In the meantime, I can see how a simpler system is probably better if the focus needs to be more on gameplay and mechanics.
Post

Re: Mass Effect: Andromeda

#229
Flatfingers wrote:
Fri Jan 04, 2019 12:42 am
Thanks, Damocles -- that's a nice summary.

I'd like to see someone really put in the effort to offer the kind of deeper characterizations (which still aren't highly individualized, but it's a starting point) we're talking about here.

In the meantime, I can see how a simpler system is probably better if the focus needs to be more on gameplay and mechanics.
Personally, I'd keep the paragon/renegade system. I agree with guys like Raycevik on a lot of things, but I think his criticism of the paragon/renegade system comes from a misunderstanding of what the two stances actually stand for. Paragon isn't necessarily good and renegade isn't necessarily evil. Generally, paragon is for more cooperation and is less xenophobic and renegade is more "I know best" and human-first. Renegade also takes more shortcuts. More often than not, the two stances actually get you to the same conclusion. How you affect other people in pursuit of the final outcome is most important in the paragon/renegade system.

There are two changes I'd make to the system. First, I'd have a way to reward players who take a more pragmatic approach. Once you start out on the paragon or renegade path, you are encouraged to stay on one of the paths throughout the entire trilogy. A player who switches back and forth sacrifices the benefits of being full paragon or full renegade. There should be a "purple" option for those who have built a reputation that they take different stances based on the situation. I'd pair this change with having more meaningful differences in outcome based on paragon/renegade decisions. Looking back, it is hard for me to think of a time where I felt like I was at a disadvantage for playing as a paragon. I would like if the game confronted me with choices that make the renegade choices attractive for someone who plays paragon and vice versa.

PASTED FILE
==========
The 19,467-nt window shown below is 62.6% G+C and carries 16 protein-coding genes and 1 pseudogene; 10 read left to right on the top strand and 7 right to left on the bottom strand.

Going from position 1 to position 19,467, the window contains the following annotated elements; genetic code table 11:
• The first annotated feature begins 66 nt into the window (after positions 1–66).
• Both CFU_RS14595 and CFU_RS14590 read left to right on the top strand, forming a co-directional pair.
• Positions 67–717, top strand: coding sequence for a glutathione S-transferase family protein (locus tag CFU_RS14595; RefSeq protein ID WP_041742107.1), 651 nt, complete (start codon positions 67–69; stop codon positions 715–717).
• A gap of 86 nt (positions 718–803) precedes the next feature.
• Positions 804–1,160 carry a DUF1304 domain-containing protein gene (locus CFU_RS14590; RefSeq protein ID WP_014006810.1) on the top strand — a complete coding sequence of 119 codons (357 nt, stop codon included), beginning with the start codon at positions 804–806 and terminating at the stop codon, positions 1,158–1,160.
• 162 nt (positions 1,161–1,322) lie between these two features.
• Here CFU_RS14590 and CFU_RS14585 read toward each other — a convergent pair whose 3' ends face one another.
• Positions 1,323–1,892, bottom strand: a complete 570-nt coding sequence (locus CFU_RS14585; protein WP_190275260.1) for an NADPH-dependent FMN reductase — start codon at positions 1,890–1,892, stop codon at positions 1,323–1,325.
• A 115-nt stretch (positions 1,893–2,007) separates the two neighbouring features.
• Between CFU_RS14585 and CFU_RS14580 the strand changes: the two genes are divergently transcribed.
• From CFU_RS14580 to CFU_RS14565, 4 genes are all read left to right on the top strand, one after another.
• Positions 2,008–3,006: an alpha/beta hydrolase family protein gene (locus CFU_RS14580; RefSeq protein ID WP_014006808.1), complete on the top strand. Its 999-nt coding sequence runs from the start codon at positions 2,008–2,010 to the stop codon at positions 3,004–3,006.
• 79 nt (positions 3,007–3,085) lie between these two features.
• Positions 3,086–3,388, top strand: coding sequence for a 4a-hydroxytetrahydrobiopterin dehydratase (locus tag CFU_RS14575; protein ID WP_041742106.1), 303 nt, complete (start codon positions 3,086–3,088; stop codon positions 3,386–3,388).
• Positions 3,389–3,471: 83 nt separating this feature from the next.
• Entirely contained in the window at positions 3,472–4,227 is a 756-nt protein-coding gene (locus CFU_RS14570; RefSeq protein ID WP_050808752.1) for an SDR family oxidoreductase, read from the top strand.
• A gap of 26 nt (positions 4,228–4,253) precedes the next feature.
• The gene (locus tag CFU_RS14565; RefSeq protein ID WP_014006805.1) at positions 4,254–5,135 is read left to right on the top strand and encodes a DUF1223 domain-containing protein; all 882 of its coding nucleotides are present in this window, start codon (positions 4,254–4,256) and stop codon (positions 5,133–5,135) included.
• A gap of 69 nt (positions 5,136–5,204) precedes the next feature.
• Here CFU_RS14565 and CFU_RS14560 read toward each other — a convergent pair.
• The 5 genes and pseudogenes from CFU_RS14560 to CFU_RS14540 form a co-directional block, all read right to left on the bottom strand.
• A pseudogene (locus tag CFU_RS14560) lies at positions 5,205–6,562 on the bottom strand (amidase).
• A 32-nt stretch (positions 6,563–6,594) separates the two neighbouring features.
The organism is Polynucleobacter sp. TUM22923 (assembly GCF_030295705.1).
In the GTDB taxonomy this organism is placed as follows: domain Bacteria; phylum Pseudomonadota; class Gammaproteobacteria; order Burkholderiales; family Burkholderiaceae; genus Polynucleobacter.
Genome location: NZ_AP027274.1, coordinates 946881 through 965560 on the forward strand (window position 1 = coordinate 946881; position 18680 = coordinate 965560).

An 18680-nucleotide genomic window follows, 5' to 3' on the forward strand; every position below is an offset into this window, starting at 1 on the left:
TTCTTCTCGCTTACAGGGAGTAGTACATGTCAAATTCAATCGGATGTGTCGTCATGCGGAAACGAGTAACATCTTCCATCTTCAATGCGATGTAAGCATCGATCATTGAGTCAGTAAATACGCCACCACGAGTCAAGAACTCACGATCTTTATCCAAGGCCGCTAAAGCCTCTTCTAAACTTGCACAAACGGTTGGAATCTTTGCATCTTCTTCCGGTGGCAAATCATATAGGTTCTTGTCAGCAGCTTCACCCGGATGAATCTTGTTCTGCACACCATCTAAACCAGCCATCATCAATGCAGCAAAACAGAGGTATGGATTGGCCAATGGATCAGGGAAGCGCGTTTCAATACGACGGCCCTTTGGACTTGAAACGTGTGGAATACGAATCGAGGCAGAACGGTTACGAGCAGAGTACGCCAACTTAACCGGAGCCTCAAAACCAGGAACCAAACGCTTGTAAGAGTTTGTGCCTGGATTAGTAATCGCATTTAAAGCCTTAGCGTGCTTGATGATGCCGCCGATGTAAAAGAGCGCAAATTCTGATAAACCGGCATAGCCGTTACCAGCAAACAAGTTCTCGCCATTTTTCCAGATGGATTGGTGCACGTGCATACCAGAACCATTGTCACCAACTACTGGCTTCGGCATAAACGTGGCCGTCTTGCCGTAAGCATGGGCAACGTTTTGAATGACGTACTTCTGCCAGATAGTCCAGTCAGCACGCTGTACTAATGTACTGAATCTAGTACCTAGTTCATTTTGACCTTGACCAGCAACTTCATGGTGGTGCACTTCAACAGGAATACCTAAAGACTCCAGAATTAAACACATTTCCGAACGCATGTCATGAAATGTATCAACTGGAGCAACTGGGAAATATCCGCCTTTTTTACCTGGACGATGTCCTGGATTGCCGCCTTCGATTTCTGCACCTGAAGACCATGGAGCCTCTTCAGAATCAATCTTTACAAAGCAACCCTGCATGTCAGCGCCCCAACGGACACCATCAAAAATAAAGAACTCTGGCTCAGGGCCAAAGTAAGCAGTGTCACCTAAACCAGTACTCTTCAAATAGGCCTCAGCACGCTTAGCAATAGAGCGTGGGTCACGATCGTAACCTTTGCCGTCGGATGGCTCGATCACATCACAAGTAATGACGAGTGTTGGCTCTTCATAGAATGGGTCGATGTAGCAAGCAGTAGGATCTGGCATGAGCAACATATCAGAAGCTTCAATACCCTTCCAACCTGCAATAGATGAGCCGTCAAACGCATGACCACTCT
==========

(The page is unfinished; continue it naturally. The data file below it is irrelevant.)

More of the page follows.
Post

Re: Mass Effect: Andromeda

#231
In the end there a many possible systems. MEA just had bad (compared to ME 1-3) writing and character presentation.

BTW: making every paragon/renegate decision add up to a final score will push the players into having just one choice. And thats not situational rolepaying then.
I would only count certain drastic choices to the overall score. For less impactful choices Im happy of just having varying reaction be the dialog partners.
Post

Re: Mass Effect: Andromeda

#232
Oh well, the Reviews for Anthem come in, placing the the "ultimate" game from Bioware around the 60% mark.
Maybe Andromeda was not so bad after all... compared to what else they can currently pull off.

Lets see if Anthem sells, and Bioware survives 2019... But whoever wrote the story for Anthem better not make the story for a possible new Mass Effect... Anthem's story is just boring, replacable and stereotyped.

Online Now

Users browsing this forum: BFett, Google [Bot] and 2 guests

cron